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Nothing is set in stone during the Jackets' camp of opportunity

Head coach Brad Larsen is pushing competition, with plenty of lineup spots still in the air

by Jeff Svoboda @JacketsInsider /

When it comes to the decision to grab a Pilot or a Dixon Ticonderoga, Brad Larsen is going with the latter right now. 

With the Blue Jackets just about a week into training camp, there are many lineup spots still open, so the CBJ head coach doesn't see any reason to use ink when it comes to his opening day roster when something with an eraser might be a little more appropriate. 

"Nothing is a lock," Larsen said Monday. "There's a lot of pencil, let's put it that way. No one is penned in in a lot of areas." 

There is one exception, the head coach admitted -- after signing a six-year extension this offseason, Zach Werenski is slotted in as the No. 1 defenseman and will play on the left side of the top pair.  

Video: Media Avail: Brad Larsen

Everything else, however, is open to debate. In some cases, it's about lineup positioning -- yes, players like Oliver Bjorkstrand and Patrik Laine will make the team, but where they end up in the lineup and who they play with remains a work in progress. 

In other cases, it does come down to who will make the final roster. With nearly 20 forwards and 10 defenseman battling to be among those who will be the 12 and six, respectively, to skate on opening night Oct. 14 vs. Arizona, there's a lot on the line as the Blue Jackets move into exhibition games, such as last night's 3-0 win over Pittsburgh to kick things off and tonight's home opener vs. Buffalo.  

"There's so much up for grabs right now," Larsen said. "I've been in the game for a long time, and I haven't seen this much opportunity even just within our guys. Guys can move up or down or even right out of the lineup. That internal competition is so key." 

Indeed, if there are two words that Larsen seems to love right now, they might be opportunity and competition. For those looking to move up the lineup, there is the opportunity to do so (and the converse is also true -- for every player who goes up, one must come down). And the first-year head coach also believes that the competition for spots will do nothing but make the team better. 

So far, the players appear to have bought into that mind-set. 

"Everyone has a chip on their shoulder," said Andrew Peeke, a young defenseman who sees the opportunity to become a CBJ regular after cups of coffee the past two seasons. "You want to make the team. You want to be in the lineup on day one. You can see it in practice. The energy is high. Guys are playing physical, guys are making plays. It's really fun having healthy competition because it brings the best out of yourself as well. For me, it's been good so far."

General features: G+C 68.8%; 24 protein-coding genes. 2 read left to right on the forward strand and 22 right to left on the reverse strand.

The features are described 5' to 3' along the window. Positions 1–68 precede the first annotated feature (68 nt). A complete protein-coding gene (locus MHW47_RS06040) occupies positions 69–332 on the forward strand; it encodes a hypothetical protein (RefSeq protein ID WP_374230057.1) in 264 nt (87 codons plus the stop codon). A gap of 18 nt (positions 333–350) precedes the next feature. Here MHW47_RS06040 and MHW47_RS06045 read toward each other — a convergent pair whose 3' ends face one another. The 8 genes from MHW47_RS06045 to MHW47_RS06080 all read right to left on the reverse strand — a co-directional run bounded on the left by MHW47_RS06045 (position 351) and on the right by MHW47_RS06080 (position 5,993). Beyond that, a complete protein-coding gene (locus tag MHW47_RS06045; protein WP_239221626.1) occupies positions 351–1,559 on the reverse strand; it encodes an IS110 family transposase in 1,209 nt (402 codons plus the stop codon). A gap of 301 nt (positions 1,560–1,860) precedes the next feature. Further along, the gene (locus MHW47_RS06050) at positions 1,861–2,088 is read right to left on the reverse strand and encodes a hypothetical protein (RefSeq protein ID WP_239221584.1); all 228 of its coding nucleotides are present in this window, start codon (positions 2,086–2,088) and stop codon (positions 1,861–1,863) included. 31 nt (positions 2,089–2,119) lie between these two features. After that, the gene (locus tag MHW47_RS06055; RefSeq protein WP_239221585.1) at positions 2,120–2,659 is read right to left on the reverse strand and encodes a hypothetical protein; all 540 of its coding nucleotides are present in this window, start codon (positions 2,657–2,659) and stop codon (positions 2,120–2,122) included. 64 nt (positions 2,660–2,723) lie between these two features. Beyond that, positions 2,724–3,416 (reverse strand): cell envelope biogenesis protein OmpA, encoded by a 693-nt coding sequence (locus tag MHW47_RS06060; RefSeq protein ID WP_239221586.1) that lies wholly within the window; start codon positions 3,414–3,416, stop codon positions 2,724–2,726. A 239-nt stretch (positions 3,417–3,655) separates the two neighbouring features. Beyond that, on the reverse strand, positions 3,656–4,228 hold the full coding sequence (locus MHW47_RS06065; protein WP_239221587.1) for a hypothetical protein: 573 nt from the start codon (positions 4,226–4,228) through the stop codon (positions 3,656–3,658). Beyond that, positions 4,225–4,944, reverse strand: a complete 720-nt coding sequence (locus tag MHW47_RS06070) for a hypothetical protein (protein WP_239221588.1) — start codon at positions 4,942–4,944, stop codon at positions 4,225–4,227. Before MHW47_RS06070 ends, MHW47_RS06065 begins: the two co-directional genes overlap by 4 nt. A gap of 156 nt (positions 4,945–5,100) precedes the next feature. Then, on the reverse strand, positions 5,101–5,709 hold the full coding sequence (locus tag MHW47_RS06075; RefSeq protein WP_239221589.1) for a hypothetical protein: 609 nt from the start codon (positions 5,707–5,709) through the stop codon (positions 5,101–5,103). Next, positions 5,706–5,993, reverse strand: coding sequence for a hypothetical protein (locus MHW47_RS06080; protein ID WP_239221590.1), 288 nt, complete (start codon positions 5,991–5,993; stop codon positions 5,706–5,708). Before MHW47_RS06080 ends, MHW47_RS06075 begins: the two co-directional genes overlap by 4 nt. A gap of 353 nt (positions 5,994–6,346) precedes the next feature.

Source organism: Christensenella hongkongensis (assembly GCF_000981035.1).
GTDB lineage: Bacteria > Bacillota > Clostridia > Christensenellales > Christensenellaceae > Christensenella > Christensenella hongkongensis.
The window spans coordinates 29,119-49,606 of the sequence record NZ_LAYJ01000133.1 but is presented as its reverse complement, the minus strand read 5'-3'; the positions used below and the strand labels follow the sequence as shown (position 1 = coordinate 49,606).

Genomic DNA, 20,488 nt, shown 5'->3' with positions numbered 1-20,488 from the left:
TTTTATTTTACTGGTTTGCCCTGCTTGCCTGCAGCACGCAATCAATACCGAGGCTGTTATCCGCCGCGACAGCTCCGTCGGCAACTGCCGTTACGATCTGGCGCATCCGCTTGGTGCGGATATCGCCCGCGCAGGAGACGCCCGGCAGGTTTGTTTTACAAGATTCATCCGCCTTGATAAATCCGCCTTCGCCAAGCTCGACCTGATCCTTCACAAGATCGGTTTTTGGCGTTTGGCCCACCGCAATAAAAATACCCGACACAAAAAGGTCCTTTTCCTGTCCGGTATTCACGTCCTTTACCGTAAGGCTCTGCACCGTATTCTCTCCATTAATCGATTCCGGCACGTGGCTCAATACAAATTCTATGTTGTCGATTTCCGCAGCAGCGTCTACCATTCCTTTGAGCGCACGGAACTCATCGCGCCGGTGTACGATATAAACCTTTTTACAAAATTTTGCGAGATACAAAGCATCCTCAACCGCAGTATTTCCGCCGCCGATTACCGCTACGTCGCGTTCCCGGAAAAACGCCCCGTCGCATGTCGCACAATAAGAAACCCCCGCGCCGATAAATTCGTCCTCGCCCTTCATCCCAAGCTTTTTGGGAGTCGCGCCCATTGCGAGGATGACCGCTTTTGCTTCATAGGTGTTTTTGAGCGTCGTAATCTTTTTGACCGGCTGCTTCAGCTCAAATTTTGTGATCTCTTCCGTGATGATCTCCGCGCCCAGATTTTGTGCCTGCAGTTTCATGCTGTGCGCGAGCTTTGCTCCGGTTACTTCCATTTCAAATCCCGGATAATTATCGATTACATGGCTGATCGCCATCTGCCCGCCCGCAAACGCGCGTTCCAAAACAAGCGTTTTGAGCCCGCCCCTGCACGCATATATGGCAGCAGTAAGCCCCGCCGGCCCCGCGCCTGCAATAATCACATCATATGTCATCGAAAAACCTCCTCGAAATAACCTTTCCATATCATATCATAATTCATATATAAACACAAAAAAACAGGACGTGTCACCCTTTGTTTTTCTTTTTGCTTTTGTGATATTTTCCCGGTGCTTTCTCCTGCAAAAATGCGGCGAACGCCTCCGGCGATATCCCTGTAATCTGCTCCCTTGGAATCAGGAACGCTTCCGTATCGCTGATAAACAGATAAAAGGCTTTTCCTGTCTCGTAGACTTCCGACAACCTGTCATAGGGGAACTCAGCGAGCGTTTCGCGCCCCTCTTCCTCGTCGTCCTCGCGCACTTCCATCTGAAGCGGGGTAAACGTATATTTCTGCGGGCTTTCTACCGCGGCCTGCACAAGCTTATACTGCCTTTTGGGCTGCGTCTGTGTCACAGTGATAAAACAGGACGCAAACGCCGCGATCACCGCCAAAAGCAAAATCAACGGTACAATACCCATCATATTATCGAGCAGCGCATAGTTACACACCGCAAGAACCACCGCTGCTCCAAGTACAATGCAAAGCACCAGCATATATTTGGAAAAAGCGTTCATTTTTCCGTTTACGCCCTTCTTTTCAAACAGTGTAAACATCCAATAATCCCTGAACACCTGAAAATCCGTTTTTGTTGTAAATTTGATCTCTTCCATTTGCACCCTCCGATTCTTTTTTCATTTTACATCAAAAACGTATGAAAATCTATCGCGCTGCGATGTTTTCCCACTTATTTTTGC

Added center/wing Kevin Stenlund, who also hopes to earn a bigger role this year: "It's obviously a confidence boost if you know there are spots open, and you just need to grab them. That's what I think all of the guys are trying to do, and that makes it fun. Everyone knows that there are opportunities here, and that's what all the players want." 

Indeed, it has been an offseason of turnover for the Blue Jackets, including the trades of assistant captains Cam Atkinson and Seth Jones after the trade deadline deals of longtime stalwarts Nick Foligno, David Savard and Riley Nash. 

Forward Jake Voracek as well as defensemen Adam Boqvist and Jake Bean were added as part of those deals and figure to make the CBJ lineup, but there are more pieces at play. First-round picks Yegor Chinakhov and Cole Sillinger have impressed thus far and could make the opening-day roster, while Gregory Hofmann and Justin Danforth have been added after impressive seasons in Europe and will push for time as well. 

Then there's a cadre of young players like Peeke, Stenlund, Alexandre Texier, Liam Foudy and Emil Bemstrom, to name a few, who are looking to earn or cement bigger roles after seeing time the past two seasons, with youngsters like Tyler Angle, Carson Meyer and Josh Dunne pushing as well. 

But again, that's exactly the type of atmosphere Larsen has been hoping to see in camp, with the hope that it continues to pay big dividends in the future. 

"Whenever you get guys that start to push these guys and push our veterans and push our younger guys, you start to grow something and create a culture here that we want to continue to build on ad have that internal push rather than settle and get complacent," Larsen said. "I think complacency is a really dangerous place to be for a team. We're going to see. There might be some guys on the outside looking in, but the players are going to decide that." 

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